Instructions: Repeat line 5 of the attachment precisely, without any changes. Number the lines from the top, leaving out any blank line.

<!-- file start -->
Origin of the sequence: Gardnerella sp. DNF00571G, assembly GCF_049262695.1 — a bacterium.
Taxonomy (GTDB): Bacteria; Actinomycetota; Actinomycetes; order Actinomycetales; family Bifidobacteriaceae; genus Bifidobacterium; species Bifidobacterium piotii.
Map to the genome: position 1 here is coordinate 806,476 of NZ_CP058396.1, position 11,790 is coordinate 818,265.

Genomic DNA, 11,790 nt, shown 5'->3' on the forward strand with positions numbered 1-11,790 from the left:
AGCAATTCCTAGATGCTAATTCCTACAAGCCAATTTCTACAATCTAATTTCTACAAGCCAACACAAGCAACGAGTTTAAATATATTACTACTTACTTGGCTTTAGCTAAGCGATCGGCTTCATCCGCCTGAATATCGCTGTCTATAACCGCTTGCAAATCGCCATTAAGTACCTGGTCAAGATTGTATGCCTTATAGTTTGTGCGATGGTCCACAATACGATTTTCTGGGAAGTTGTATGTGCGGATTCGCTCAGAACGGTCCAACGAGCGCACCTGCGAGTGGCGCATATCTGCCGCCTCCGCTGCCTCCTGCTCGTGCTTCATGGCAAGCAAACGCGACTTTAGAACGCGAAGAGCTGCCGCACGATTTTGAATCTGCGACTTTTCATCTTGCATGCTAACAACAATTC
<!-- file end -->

AGCAATTCCTAGATGCTAATTCCTACAAGCCAATTTCTACAATCTAATTTCTACAAGCCAACACAAGCAACGAGTTTAAATATATTACTACTTACTTGGCTTTAGCTAAGCGATCGGCTTCATCCGCCTGAATATCGCTGTCTATAACCGCTTGCAAATCGCCATTAAGTACCTGGTCAAGATTGTATGCCTTATAGTTTGTGCGATGGTCCACAATACGATTTTCTGGGAAGTTGTATGTGCGGATTCGCTCAGAACGGTCCAACGAGCGCACCTGCGAGTGGCGCATATCTGCCGCCTCCGCTGCCTCCTGCTCGTGCTTCATGGCAAGCAAACGCGACTTTAGAACGCGAAGAGCTGCCGCACGATTTTGAATCTGCGACTTTTCATCTTGCATGCTAACAACAATTC